One of the very interesting things I discovered doing my dissertation was the relatively meager state of scholarship on Meiji era financial institutions, particularly on the ways in which Japanese used (and avoided) new systems of savings, transfers/remittances, loans, etc. I ended up being quite impressed by the financial sophistication of supposedly unsophisticated peasant migrant laborers, and considerably more sympathetic to the assumptions of economic history as a result.
My advisor even tried to steer me in that direction: I had to do some background reading on the Yokohama Specie Bank, which played a role in early Hawai’i-Japan remittances (by establishing one of Japan’s first overseas bank branches!), and he was disappointed that the bank itself did not sufficiently fire my historical curiousity that I might take it up as a topic in itself. It is true, though, that there remain questions which I can’t answer to my own satisfaction because I don’t know enough about Meiji banking.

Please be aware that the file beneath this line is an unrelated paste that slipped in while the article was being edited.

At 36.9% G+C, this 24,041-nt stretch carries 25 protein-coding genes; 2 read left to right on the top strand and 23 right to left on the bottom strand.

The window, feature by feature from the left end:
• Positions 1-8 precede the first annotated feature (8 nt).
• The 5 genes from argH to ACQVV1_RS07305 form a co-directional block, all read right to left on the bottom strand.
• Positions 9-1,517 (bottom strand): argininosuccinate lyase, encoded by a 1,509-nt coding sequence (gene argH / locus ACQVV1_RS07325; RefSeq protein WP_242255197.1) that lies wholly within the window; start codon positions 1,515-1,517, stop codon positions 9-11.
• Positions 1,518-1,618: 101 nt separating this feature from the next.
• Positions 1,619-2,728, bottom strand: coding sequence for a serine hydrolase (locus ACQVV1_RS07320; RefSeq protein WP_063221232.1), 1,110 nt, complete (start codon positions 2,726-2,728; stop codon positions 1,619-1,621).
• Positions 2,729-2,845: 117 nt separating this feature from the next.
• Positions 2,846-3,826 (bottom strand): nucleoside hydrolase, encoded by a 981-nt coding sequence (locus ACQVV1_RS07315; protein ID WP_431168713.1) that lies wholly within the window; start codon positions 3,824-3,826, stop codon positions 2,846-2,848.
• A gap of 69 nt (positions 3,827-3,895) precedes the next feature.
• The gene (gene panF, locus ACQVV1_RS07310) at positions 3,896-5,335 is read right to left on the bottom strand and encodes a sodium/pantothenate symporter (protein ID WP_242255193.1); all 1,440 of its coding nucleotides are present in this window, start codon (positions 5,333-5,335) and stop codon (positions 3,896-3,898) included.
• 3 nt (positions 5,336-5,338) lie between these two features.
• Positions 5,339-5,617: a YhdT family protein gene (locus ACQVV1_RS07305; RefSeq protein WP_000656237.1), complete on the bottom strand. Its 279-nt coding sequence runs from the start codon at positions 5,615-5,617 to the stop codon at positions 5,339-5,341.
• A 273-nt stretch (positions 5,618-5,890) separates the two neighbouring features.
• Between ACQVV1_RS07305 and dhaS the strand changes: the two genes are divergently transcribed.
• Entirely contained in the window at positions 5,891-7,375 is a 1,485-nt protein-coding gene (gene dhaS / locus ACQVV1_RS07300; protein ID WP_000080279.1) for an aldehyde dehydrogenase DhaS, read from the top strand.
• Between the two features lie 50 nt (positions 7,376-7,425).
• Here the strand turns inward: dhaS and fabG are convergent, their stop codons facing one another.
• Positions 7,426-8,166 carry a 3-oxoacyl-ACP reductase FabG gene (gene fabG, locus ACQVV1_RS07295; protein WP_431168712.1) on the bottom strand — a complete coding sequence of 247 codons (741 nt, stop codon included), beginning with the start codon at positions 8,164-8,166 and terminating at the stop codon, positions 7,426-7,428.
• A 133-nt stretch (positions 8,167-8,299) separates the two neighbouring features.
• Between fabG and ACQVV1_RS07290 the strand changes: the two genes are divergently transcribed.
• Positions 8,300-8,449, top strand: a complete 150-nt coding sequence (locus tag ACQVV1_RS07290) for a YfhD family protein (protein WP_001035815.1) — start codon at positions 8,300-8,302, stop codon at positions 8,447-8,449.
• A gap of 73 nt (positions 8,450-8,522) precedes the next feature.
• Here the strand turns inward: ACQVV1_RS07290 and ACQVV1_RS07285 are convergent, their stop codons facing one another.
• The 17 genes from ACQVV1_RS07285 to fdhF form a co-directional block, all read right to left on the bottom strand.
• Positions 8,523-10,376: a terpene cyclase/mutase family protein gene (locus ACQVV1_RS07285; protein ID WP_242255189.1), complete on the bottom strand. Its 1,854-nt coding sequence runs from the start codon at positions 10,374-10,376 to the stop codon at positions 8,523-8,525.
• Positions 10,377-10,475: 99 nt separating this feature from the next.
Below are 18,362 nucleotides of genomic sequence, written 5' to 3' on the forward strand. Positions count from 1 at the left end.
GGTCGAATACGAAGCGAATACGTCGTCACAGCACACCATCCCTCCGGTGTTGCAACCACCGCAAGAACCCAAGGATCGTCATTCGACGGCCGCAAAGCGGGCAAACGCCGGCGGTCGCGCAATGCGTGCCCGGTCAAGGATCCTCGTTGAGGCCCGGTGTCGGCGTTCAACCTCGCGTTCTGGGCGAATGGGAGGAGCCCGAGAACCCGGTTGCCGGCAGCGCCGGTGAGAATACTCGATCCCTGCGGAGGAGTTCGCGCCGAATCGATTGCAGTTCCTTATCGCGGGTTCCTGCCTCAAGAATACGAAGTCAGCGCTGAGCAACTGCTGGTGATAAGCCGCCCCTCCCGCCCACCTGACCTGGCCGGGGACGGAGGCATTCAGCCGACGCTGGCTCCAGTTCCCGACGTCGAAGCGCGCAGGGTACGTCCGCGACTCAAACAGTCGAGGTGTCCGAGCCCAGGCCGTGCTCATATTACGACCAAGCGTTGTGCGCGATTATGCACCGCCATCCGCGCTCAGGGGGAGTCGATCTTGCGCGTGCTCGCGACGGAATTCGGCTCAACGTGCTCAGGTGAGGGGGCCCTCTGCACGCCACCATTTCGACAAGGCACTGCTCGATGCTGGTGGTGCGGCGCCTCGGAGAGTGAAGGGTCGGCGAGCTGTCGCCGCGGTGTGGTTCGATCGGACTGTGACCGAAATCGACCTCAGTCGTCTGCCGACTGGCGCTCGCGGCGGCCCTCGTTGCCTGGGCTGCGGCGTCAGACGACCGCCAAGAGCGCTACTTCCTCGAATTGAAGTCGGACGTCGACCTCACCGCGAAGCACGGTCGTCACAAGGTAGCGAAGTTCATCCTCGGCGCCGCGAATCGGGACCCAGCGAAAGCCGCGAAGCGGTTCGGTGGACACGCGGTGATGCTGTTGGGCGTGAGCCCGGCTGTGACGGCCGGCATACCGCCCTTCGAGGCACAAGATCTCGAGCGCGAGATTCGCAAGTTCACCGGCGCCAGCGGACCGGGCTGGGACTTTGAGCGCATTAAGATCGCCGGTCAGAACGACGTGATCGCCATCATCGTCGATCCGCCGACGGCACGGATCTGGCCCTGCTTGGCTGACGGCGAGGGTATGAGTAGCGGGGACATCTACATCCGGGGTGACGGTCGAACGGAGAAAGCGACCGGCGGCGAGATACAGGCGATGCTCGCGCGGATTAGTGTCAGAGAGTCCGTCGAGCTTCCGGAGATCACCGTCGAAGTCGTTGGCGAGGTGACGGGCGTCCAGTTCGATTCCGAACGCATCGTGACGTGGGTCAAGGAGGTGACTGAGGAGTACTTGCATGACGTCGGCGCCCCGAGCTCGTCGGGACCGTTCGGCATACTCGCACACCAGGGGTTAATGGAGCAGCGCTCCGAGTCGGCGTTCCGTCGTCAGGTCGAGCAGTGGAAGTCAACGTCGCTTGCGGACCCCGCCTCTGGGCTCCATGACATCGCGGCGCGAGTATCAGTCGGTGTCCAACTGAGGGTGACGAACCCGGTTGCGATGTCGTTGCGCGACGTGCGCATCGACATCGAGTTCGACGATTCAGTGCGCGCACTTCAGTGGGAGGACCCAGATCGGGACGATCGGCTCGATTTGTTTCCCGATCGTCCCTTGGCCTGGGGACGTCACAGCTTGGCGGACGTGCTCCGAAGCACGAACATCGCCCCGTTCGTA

Well, Sharon Howard forwarded me a link to Michael Schlitz’s Histor¥ which is described both as a “weblog about Meiji financial reforms” and (quite tantalizingly) an “opensource project on Japanese financial history 1850-1917.” I’m thrilled to see this topic getting the attention it deserves and available on-line, to boot! Now, I just need time to read through his archives and make notes….